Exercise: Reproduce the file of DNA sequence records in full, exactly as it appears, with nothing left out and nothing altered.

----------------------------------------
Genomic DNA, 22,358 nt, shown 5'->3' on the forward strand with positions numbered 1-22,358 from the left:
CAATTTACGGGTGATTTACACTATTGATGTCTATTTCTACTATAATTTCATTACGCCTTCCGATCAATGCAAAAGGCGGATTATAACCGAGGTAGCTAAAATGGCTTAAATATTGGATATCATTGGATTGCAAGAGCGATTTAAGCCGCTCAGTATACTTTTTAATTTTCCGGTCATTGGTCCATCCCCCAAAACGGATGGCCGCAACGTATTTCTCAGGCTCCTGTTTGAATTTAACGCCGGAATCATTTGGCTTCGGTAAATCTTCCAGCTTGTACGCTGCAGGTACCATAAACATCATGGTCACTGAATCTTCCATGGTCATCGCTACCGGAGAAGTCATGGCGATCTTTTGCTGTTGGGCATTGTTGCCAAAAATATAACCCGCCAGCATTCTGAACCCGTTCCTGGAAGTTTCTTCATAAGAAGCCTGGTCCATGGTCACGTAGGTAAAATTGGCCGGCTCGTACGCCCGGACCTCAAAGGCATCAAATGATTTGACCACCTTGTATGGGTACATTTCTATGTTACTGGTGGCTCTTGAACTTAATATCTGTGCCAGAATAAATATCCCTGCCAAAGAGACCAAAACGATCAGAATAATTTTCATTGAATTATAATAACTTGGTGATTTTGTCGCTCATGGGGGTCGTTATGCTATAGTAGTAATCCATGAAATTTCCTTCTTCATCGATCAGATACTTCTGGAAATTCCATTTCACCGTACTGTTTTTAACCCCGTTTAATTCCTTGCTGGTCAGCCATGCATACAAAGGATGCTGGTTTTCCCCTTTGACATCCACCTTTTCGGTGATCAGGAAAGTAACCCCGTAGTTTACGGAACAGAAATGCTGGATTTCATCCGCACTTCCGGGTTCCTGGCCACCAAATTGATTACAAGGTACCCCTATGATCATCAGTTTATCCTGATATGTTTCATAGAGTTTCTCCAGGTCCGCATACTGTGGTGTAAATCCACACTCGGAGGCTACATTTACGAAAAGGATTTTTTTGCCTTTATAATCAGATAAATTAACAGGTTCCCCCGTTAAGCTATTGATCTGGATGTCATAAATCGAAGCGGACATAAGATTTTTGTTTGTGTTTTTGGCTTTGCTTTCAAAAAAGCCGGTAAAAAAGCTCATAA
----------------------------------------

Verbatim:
Genomic DNA, 22,358 nt, shown 5'->3' on the forward strand with positions numbered 1-22,358 from the left:
CAATTTACGGGTGATTTACACTATTGATGTCTATTTCTACTATAATTTCATTACGCCTTCCGATCAATGCAAAAGGCGGATTATAACCGAGGTAGCTAAAATGGCTTAAATATTGGATATCATTGGATTGCAAGAGCGATTTAAGCCGCTCAGTATACTTTTTAATTTTCCGGTCATTGGTCCATCCCCCAAAACGGATGGCCGCAACGTATTTCTCAGGCTCCTGTTTGAATTTAACGCCGGAATCATTTGGCTTCGGTAAATCTTCCAGCTTGTACGCTGCAGGTACCATAAACATCATGGTCACTGAATCTTCCATGGTCATCGCTACCGGAGAAGTCATGGCGATCTTTTGCTGTTGGGCATTGTTGCCAAAAATATAACCCGCCAGCATTCTGAACCCGTTCCTGGAAGTTTCTTCATAAGAAGCCTGGTCCATGGTCACGTAGGTAAAATTGGCCGGCTCGTACGCCCGGACCTCAAAGGCATCAAATGATTTGACCACCTTGTATGGGTACATTTCTATGTTACTGGTGGCTCTTGAACTTAATATCTGTGCCAGAATAAATATCCCTGCCAAAGAGACCAAAACGATCAGAATAATTTTCATTGAATTATAATAACTTGGTGATTTTGTCGCTCATGGGGGTCGTTATGCTATAGTAGTAATCCATGAAATTTCCTTCTTCATCGATCAGATACTTCTGGAAATTCCATTTCACCGTACTGTTTTTAACCCCGTTTAATTCCTTGCTGGTCAGCCATGCATACAAAGGATGCTGGTTTTCCCCTTTGACATCCACCTTTTCGGTGATCAGGAAAGTAACCCCGTAGTTTACGGAACAGAAATGCTGGATTTCATCCGCACTTCCGGGTTCCTGGCCACCAAATTGATTACAAGGTACCCCTATGATCATCAGTTTATCCTGATATGTTTCATAGAGTTTCTCCAGGTCCGCATACTGTGGTGTAAATCCACACTCGGAGGCTACATTTACGAAAAGGATTTTTTTGCCTTTATAATCAGATAAATTAACAGGTTCCCCCGTTAAGCTATTGATCTGGATGTCATAAATCGAAGCGGACATAAGATTTTTGTTTGTGTTTTTGGCTTTGCTTTCAAAAAAGCCGGTAAAAAAGCTCATAA